JVN [00:33:33] He's, like, “I didn't know which one you want, so I got you choices.” PRUE LEITH [00:33:37] Exactly. But anyway, he does spoil me, he's very good.
JVN [00:33:44] I'm so happy that you, that you have him in and that you guys get to do so much fun stuff together. But I would just be remiss as we're approaching the end part of our interview and you are just fingering that gorgeous fucking hair to the gods. You have such amazing hair. It is one of, I honestly think, that your hair should have its own credit page on Bake Off, like, it really should.
PRUE LEITH [00:34:07] My hair? [CROSSTALK] I'll tell you who cuts it, it's John! John cuts it. We bought one of the, he was so offended when, when I said to him, he, his hair, needed a decent haircut because he had a terrible haircut. And so he went to my hairdresser. I had a posh hairdresser at that time and, and to get his hair cut. And then he was absolutely horrified that it cost £90. He said, “But I never pay more than £9 for my haircut,” and I said, “Well, it looks like it.” So he then bought a machine, you know, and we were, like, [CLIPPERS SOUND]. So in lockdown, we just cut each other's hair. But I think mine’s a bit of a mess at the moment, so I'm going to go and get it properly cut and then he can go on doing it.
JVN [00:34:49] So your husband’s been cutting your hair with clippers? PRUE LEITH [00:34:53] For two years, he's been cutting my hair.
JVN [00:34:54] But you've done, like, seasons of Bake Off in lockdown! Didn't the hairdresser there just, like, give you a little zhuzh or something?
PRUE LEITH [00:35:01] She did, she does, the The Bake Off one, Bambi, she does occasionally.
JVN [00:35:09] Your stylist's name on Bake Off is Bambi? That's the cutest name of all time. You had to tell her she does such a good job. Your hair from the side, the back, the front. It's the shape on you. It's just, I mean, honestly, I can. I just tell you, I'm going to tell you something you didn't even ask, but I'm going to tell you right now. Here's the thing about
Bake Off I was so attached to Mary Berry and Mel and Sue. Like, so attached, like, I, when I first discovered it, I watched it like four hours a day. I watched Nancy Birtwhistle’s season, like, seventy five times. Like Nancy, when I met Nancy Birtwhistle for the first time, I almost hyperventilated and had, like, I almost passed out like I like. I love Bake Off. So when the first hosting shift happened, I was like, “No, I'm not. I can't. I won't. They won’t. I can't.” And then I was, like, “Actually, you of all people shouldn't be too, like, uptight about hosting changes since like I am the host on the show, the had a host change.” And they gave me my career. So I was, like, “You're just-, that's like.” So the first episode hooked, obsessed.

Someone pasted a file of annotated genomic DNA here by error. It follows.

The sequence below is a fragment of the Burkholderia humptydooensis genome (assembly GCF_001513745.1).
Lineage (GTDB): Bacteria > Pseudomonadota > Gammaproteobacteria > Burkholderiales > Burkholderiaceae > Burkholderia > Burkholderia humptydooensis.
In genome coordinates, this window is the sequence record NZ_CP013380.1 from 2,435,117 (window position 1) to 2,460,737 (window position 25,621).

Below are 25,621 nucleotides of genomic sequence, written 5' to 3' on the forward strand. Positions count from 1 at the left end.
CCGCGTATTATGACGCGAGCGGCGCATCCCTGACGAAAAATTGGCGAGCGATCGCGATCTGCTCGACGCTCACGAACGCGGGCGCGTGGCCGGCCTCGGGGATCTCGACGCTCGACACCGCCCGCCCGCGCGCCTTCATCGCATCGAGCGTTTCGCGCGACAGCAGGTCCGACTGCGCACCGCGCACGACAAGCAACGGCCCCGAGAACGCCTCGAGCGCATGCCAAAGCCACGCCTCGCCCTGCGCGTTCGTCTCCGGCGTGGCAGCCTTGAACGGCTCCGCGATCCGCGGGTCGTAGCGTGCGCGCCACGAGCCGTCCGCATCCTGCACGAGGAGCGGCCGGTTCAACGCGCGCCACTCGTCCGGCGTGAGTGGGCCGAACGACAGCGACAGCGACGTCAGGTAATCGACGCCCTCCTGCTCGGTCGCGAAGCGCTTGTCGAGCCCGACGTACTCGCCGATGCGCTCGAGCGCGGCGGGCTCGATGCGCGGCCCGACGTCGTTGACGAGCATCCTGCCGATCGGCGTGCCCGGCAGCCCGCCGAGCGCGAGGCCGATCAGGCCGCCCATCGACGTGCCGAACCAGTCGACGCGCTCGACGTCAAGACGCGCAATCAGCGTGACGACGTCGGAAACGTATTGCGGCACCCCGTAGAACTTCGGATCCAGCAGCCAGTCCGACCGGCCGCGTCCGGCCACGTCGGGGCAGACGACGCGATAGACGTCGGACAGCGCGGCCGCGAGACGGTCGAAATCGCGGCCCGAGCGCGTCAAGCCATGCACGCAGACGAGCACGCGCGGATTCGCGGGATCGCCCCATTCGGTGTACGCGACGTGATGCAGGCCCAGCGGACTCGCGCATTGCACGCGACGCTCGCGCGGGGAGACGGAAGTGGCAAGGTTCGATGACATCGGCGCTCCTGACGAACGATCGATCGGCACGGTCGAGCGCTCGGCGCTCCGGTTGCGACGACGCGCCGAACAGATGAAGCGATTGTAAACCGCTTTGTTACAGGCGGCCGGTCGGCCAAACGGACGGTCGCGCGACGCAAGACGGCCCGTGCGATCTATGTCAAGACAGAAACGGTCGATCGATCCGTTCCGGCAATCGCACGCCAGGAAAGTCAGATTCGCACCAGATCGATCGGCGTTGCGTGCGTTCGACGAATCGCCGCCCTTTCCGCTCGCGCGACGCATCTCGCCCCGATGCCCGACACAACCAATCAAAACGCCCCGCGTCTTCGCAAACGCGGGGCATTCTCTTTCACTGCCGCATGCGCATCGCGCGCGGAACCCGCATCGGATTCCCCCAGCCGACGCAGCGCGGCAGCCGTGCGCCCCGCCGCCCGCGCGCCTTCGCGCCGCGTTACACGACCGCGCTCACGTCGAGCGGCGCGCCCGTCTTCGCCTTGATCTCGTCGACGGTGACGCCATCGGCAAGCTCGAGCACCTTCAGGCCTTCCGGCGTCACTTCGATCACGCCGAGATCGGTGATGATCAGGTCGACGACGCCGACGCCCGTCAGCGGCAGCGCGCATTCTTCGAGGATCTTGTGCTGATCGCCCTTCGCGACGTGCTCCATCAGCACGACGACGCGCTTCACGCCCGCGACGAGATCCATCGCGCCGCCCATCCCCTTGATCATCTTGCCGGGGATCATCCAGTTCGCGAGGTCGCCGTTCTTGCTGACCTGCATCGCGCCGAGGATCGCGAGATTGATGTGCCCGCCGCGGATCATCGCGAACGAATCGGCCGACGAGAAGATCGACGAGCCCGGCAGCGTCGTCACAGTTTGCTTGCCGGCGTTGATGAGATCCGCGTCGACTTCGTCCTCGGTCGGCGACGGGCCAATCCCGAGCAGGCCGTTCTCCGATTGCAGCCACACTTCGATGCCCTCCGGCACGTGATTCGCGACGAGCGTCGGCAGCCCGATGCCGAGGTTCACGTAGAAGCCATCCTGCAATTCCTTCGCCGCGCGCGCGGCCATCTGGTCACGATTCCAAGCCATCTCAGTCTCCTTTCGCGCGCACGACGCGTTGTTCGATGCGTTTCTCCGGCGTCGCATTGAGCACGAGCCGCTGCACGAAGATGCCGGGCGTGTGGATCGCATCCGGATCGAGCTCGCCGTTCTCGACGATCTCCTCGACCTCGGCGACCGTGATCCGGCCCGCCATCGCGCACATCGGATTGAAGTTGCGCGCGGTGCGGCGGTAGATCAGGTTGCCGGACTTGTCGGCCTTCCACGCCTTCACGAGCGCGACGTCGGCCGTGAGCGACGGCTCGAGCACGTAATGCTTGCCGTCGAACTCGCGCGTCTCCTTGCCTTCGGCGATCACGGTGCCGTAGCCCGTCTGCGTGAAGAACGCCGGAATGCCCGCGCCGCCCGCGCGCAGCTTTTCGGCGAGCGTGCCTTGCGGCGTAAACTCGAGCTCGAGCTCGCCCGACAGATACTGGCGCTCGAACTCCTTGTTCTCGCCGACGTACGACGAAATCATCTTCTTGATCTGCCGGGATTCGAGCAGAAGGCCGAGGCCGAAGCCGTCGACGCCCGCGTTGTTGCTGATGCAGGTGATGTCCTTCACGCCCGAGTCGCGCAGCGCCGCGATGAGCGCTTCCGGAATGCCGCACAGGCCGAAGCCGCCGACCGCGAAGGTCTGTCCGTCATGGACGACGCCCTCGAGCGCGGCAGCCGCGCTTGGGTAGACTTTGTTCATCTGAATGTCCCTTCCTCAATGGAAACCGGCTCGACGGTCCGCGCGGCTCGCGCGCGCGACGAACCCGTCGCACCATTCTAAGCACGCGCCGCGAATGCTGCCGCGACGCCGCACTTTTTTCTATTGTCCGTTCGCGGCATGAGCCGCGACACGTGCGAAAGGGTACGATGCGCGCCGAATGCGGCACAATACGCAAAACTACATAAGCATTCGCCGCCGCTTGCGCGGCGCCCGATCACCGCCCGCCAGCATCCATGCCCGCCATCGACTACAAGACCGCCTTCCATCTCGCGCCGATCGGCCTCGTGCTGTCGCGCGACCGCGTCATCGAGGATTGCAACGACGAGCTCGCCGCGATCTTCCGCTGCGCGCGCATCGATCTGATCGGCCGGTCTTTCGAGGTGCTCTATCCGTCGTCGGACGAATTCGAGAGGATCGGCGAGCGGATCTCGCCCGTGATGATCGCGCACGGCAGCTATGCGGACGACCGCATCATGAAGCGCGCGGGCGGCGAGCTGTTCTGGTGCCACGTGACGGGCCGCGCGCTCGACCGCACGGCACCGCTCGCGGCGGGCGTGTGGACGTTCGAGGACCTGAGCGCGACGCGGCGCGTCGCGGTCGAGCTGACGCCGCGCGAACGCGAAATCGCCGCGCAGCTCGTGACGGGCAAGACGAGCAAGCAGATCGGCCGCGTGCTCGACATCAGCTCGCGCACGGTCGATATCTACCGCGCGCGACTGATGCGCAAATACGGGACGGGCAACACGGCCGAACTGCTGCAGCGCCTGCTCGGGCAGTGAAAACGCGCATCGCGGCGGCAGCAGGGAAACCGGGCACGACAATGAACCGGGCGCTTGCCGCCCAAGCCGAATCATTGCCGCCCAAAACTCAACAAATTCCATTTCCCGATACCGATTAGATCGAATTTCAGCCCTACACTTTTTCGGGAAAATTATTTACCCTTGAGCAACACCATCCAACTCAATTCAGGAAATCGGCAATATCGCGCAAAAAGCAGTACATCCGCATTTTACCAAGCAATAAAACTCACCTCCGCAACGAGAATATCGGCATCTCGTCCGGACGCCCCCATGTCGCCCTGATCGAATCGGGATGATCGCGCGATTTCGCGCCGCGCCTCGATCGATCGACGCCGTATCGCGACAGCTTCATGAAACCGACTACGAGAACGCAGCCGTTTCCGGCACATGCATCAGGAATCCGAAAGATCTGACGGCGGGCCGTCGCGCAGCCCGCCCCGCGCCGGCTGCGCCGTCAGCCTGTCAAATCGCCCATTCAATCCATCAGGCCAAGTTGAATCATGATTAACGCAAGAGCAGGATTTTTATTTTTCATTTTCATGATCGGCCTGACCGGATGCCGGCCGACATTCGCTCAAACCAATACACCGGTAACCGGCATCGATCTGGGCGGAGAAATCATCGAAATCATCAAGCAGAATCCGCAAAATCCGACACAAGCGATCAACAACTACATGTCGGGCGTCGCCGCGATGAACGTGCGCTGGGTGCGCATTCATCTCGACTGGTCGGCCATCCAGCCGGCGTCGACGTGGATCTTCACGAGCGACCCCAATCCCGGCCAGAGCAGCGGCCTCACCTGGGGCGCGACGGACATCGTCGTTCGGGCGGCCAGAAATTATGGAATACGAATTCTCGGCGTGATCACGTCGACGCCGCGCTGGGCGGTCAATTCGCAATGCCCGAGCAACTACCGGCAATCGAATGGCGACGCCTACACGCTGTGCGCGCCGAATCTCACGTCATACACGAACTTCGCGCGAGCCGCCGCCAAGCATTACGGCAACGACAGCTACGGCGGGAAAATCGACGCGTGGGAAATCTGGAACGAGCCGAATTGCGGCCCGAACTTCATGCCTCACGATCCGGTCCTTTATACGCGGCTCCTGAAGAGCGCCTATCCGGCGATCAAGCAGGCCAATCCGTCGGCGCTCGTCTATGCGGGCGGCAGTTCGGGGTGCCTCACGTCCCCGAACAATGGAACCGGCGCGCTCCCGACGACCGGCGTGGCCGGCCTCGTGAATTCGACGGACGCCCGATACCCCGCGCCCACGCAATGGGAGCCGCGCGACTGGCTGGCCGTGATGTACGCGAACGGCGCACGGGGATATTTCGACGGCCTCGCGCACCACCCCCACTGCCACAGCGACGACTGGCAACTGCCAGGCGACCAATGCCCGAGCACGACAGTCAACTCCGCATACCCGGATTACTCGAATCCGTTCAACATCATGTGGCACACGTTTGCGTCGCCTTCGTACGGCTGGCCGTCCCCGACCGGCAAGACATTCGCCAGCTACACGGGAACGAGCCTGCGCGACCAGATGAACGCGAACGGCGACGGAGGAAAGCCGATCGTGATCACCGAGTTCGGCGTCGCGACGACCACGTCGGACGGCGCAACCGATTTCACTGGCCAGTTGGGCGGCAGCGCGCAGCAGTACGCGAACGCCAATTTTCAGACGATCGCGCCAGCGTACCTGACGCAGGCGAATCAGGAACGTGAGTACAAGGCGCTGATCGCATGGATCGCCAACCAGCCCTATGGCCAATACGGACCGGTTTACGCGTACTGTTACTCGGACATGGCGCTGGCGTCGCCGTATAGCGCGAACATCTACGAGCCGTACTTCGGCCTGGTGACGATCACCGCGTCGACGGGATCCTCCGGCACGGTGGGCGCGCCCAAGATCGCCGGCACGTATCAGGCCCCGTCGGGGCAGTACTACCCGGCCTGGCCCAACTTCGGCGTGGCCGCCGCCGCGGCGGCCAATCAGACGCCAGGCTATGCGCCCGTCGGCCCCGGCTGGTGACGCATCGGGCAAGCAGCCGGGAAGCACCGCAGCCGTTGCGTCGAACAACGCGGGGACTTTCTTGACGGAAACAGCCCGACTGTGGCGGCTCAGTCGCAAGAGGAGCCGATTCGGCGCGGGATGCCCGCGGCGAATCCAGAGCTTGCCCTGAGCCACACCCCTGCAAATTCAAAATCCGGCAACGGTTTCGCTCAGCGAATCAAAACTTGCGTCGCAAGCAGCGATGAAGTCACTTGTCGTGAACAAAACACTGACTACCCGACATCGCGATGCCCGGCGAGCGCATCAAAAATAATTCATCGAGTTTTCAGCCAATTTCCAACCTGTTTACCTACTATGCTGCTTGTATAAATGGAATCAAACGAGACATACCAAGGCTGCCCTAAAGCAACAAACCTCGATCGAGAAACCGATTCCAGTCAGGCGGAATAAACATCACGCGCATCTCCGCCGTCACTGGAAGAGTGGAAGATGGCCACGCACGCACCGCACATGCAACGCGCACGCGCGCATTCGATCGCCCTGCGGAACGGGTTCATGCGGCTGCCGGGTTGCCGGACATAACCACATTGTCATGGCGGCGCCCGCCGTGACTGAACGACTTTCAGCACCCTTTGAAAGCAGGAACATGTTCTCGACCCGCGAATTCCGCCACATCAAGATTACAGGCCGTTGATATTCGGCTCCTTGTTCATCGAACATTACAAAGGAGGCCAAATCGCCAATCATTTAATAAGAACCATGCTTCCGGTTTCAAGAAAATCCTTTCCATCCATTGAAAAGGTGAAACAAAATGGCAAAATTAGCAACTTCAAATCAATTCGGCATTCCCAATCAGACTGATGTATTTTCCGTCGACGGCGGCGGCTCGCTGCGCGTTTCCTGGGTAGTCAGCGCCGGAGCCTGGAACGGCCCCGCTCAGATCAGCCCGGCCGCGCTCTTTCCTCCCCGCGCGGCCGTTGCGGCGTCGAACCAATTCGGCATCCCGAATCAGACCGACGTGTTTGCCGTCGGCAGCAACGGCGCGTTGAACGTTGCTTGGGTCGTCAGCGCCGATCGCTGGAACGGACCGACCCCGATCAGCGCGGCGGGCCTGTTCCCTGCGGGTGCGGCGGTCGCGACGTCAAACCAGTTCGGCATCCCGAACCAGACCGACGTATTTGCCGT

And then I met you, and three minutes into it, I was like, Holy shit, these casting people are so genius. I just fell in love with you instantly. And part of it outside of understanding immediately that you have such a grasp for everything that you're talking about on this show, like it's very clear that you're an expert in food. I didn't know exactly what your background was, but it's very clear you're an expert. But what really took me and what really just, you know, because queer people specifically like, you know, I grew up, you know, assigned male at birth, identify as non-binary. So but there's something for, like, young queer people where, like, we are obsessed with a lady who knows, like, just with, like, a knowledgeable lady who has fierce style. And you're a knowledgeable lady with fierce style. Have you always been obsessed with bright and bold colors? Did you always know how to dress so cool? When did that develop? When did that develop?
PRUE LEITH [00:37:06] Well, certainly not when I was a child, because when I was a child, kids just wore what they were given, you know. And I, I would have a pile of shorts and a pile of T- shirts, and I'd take one off the top and it just didn't matter if they matched or didn't match or anything. Whereas today children are really, at the age of two, they're fussy about what they wear, and they have to have Nike trainers and all the rest of it. Anyway, so no, I think that I began to like really good color when I was in my twenties. You know, and that was the 60s. And it was when, you know, London was sort of exploding with fashion. And it was, you know, Mary Quants and Biba shops and high boots and top pants and, and suede colored, different colored boots and all that. And so I was into all of that at that age. And then what's helped of late is that when I was on this some previous television show, I met a wonderful woman who was given to me as my stylist called Jane Galpin, and she has a company called How to Look Good or something.
And she sort of looked at me, and she was the first person who'd ever dressed me for television that got what I liked. You know, you'd often get very young stylists who are, you know, they, they look great in little baby doll dresses with a ribbon under the bosom and the frilly and fussy sleeves with little bows and all that stuff. They look great in all that, but I just
felt, like, ridiculous. And Jane just knew at once that what I like is block colors, simple things, very bright, and a bit quirky. You know, jewelry that's a bit crazy. And, and then my husband comes along, and we married five years ago. We've been together about 10 years or 11 years, and he likes, he likes nothing better than to be in a foreign market in Mexico or in South Africa or somewhere and buying jewelry that are made out of paper or tin, you know, junk, really. But beautiful and original and lovely. So he's always encouraged me. So between him and Jane, I get, I have a great time.